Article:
“…give respect to those you should respect, and honor those you should honor.”
(Romans 13:7 CEB)
Most of us appreciate being honored, especially when the honor is in recognition of hard work, service to humanity, scholastic achievement or excellence in our chosen profession. Those who dedicate their lives to the professional vocations of Christian ministry are no different. Preachers of the gospel who have committed themselves to excellence in proclamation–and the often unappreciated hard work of preparation for proclamation–ought to be recognized, celebrated and commended to their peers, prospective peers and future generations as exemplars of this most noble craft.
With that being said, rankings, particularly those involving matters as subjective as preaching, make me very uncomfortable. The recent publication of “The 12 Most Effective Preachers in the English Speaking World”–the product of a survey of members of the Academy of Homiletics and the Evangelical Homiletics Society conducted by the Kyle Lake Center for Effective Preaching at Baylor University’s Truett Theological Seminary–has prompted much discussion and debate in ministry circles. Some have questioned the survey criteria and nature of the survey pool. Others have drawn attention to the lack of diversity, from a range of perspectives, among those highlighted. Still, others have noted that the list fails to cover “the English speaking world” beyond the United States of America. All of these are valid critiques.
And yet, I remain grateful that the publication of this list–and the publicity it engendered–has served as a firestarter for a vibrant national conversation about preaching, preachers, and Christian ministry. The ensuing conversation highlights the deep investment that people from a variety of backgrounds continue to have in Christian preaching. The passionate critiques of the Baylor list, as well as the counter-lists now circulating from various perspectives, have drawn our attention to the richness of the American Christian landscape and the incredible diversity of those who answer to the call to preach the gospel. Women and men from a variety of backgrounds recommit themselves each week to preach divinely-inspired messages of faith, hope, prophetic critique, spiritual renewal, personal development and practical engagement with the world that are informed by their unique ministry contexts, theological commitments, social locations and the immediate needs and concerns of the communities they serve.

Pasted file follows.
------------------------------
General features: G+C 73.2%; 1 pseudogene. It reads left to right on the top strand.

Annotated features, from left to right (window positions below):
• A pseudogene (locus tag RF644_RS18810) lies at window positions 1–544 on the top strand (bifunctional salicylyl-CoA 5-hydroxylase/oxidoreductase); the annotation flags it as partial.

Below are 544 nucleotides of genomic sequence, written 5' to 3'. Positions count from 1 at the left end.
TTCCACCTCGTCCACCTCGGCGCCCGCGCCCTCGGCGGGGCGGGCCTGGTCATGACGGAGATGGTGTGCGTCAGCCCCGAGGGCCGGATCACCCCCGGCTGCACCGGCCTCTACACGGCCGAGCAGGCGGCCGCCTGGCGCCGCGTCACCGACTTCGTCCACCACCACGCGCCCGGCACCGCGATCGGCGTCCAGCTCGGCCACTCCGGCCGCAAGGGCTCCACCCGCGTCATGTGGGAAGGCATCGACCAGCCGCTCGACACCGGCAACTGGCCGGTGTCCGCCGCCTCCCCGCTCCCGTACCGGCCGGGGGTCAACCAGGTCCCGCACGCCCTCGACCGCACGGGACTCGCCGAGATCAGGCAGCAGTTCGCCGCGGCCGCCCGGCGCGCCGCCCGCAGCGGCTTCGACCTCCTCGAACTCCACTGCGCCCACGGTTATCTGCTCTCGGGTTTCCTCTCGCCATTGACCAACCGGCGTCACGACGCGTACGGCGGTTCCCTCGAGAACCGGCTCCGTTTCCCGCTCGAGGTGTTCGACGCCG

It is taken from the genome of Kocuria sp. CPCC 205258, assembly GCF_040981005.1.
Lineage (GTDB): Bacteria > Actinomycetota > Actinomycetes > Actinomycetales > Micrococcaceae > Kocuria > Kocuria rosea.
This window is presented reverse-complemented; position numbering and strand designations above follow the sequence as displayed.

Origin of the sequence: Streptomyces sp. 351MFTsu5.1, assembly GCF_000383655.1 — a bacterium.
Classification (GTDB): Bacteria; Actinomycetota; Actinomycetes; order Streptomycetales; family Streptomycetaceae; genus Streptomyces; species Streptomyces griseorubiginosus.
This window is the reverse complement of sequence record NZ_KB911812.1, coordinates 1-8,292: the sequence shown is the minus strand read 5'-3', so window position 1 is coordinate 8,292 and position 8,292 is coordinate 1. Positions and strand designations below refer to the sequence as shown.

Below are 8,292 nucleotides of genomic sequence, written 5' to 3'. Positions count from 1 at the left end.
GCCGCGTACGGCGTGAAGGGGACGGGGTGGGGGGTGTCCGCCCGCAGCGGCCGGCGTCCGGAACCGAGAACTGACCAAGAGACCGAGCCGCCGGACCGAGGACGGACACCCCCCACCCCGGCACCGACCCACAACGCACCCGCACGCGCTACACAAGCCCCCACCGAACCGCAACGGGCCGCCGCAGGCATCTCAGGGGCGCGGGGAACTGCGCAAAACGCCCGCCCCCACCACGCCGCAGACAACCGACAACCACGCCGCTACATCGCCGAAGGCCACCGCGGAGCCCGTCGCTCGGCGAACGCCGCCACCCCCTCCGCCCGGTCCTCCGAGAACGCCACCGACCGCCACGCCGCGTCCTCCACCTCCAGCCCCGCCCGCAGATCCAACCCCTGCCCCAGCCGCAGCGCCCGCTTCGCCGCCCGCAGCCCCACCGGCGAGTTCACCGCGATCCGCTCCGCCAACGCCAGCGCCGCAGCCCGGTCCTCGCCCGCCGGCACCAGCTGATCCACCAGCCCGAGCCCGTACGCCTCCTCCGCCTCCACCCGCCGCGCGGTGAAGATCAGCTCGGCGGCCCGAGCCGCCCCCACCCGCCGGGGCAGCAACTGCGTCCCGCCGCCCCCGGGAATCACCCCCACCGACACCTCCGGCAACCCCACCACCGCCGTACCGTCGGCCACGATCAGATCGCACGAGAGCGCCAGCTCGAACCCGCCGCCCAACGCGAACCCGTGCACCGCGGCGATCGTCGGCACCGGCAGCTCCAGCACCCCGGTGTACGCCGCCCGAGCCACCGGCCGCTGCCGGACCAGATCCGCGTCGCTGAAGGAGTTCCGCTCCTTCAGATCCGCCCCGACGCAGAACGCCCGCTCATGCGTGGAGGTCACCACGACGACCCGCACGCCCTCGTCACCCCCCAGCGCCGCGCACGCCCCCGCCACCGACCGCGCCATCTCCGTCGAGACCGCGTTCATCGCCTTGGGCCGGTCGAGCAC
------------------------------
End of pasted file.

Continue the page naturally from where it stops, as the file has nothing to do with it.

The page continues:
Recognizing the subjective nature of such an endeavor, not to mention the unavoidable blindspots and certain omissions, I’m excited to announce that Academy of Preachers DOES NOT have a list to share recognizing “The Top Young Preachers of 2018.” Instead, we celebrate and highlight all of the Young Preachers who have preached at national, regional, campus or specialized Festivals of Young Preachers over the past decade. These dynamic, creative and competent Young Preachers represent the best of the present and future church!
You can celebrate them as well by viewing their sermons on the Academy of Preachers’ YouTube channel; reading the “AoP Preacher Features” that we regularly publish with articles, interviews, updates and highlights from the ministries of the Young Preachers in the Academy of Preachers network; and contributing to the ongoing virtual conversation by highlighting the preacher(s) whose commitment to excellence in preaching inspires you by posting a social media feature using the hashtag #PreacherFeature
Visit the Academy of Preachers’ YouTube channel and browse the hundreds of sermons hosted there: Click here
Browse the AoP “Young Preacher” archive of articles, interviews, updates, and highlights featuring a variety of AoP Young Preachers: Click here
Check out these links for more conversation around this list:
Ernest A. Brooks is the President and CEO of the Academy of Preachers. An ordained Baptist minister, Ernest previously served as Senior Pastor of the Mount Shiloh Missionary Baptist Church of Williamston, North Carolina and Assistant Dean of the Martin Luther King Jr. International Chapel at Morehouse College in Atlanta, GA. He also served as interim Chief Operating Officer of MovementForward, Inc., and served as Special Assistant to the Chief Executive Officer of The Martin Luther King Jr. Center for Nonviolent Social Change in Atlanta, GA.
Ernest lives in Atlanta, GA with his wife Keneta, an academic administrator at Georgia State University.